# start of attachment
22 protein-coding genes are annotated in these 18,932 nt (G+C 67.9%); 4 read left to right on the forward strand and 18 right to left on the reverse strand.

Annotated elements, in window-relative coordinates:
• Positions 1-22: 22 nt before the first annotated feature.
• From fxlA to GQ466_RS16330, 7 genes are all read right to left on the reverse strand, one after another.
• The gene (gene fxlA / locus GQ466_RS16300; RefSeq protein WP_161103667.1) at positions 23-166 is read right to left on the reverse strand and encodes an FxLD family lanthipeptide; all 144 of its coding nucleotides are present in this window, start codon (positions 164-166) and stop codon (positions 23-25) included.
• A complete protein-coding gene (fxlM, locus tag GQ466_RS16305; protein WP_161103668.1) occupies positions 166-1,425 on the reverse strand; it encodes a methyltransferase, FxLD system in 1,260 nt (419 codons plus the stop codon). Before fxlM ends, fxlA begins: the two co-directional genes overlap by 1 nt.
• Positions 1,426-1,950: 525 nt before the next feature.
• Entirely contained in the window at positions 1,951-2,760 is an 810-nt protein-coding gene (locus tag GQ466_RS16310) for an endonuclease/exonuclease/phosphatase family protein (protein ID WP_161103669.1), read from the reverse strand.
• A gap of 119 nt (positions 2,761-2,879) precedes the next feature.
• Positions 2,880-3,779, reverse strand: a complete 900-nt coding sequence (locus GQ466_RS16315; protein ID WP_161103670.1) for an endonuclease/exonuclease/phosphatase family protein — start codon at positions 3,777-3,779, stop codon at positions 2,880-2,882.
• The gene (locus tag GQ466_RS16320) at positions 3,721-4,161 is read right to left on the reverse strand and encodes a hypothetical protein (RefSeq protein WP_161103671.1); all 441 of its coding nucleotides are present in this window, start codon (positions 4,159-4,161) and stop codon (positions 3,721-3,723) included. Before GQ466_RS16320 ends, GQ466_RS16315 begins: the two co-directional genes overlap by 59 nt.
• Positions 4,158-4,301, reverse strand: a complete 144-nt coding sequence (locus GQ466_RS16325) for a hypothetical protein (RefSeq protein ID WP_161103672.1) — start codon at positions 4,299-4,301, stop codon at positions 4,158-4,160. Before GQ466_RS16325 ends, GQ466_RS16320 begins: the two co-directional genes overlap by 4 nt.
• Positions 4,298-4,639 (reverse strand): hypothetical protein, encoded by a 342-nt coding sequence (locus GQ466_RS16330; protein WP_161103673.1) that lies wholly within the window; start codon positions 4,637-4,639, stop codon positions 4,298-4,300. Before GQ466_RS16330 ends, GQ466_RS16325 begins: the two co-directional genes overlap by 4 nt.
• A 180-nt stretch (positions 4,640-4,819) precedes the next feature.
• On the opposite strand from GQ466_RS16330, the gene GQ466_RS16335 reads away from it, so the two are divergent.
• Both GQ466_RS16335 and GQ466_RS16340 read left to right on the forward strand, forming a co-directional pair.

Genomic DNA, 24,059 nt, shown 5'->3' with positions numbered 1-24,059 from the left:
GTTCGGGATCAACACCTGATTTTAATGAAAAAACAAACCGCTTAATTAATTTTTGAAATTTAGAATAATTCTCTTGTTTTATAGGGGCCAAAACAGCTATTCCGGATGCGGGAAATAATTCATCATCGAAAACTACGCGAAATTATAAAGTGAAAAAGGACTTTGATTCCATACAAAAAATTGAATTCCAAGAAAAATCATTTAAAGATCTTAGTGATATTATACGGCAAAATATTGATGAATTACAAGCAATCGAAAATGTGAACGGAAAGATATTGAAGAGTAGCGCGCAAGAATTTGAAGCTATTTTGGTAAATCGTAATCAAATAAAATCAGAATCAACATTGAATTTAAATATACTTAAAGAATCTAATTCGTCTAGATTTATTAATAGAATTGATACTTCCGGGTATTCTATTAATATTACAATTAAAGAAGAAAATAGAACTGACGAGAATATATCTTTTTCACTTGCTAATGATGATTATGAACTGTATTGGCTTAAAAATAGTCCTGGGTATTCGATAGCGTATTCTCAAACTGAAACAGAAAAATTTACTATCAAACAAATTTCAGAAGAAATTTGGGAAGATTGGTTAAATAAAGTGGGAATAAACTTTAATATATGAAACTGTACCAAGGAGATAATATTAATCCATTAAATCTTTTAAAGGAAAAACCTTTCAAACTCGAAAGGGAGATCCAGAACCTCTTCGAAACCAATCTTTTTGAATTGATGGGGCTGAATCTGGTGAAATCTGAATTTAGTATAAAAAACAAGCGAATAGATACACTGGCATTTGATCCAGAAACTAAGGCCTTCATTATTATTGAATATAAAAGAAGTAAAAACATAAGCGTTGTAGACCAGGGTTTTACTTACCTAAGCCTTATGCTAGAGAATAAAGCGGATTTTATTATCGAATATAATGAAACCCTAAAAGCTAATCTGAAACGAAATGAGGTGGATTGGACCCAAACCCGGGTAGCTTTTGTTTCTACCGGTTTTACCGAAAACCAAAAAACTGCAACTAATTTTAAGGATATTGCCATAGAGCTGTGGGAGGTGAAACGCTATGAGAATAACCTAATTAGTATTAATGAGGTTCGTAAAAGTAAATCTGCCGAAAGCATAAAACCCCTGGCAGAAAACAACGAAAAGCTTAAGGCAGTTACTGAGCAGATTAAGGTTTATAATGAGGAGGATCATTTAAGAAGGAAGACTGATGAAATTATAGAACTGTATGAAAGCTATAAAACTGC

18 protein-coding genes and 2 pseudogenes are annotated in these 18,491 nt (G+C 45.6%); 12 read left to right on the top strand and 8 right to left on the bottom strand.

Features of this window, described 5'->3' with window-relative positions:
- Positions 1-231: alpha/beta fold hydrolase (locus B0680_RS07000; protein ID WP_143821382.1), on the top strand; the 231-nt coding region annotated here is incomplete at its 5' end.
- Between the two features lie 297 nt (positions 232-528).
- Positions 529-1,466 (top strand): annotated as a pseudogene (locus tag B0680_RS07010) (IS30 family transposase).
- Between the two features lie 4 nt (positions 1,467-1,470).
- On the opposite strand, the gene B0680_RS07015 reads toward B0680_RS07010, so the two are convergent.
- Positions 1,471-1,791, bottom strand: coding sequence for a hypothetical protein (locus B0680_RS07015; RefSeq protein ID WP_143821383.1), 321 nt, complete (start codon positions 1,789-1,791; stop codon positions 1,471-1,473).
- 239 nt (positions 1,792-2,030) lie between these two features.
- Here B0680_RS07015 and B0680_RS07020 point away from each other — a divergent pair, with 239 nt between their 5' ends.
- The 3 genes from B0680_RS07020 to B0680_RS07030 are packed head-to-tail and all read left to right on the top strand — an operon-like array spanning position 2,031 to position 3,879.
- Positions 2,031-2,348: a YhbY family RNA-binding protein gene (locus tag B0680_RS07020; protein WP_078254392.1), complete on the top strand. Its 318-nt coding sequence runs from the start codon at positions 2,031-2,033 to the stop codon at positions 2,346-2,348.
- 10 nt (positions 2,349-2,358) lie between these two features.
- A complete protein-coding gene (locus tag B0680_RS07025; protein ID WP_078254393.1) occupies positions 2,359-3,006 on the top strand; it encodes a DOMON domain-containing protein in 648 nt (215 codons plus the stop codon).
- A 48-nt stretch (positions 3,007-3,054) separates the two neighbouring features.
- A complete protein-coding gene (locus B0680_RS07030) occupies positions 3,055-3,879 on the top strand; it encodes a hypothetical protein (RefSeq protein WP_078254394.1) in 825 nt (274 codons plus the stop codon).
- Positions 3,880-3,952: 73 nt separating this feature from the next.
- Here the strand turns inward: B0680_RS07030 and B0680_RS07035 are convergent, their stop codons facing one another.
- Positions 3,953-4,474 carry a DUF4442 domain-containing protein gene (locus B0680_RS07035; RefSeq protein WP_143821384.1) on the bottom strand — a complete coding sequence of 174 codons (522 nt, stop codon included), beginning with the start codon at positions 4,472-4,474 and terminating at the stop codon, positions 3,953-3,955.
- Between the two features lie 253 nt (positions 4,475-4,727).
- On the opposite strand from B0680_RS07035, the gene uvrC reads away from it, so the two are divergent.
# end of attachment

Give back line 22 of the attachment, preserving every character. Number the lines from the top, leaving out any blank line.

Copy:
- Between the two features lie 297 nt (positions 232-528).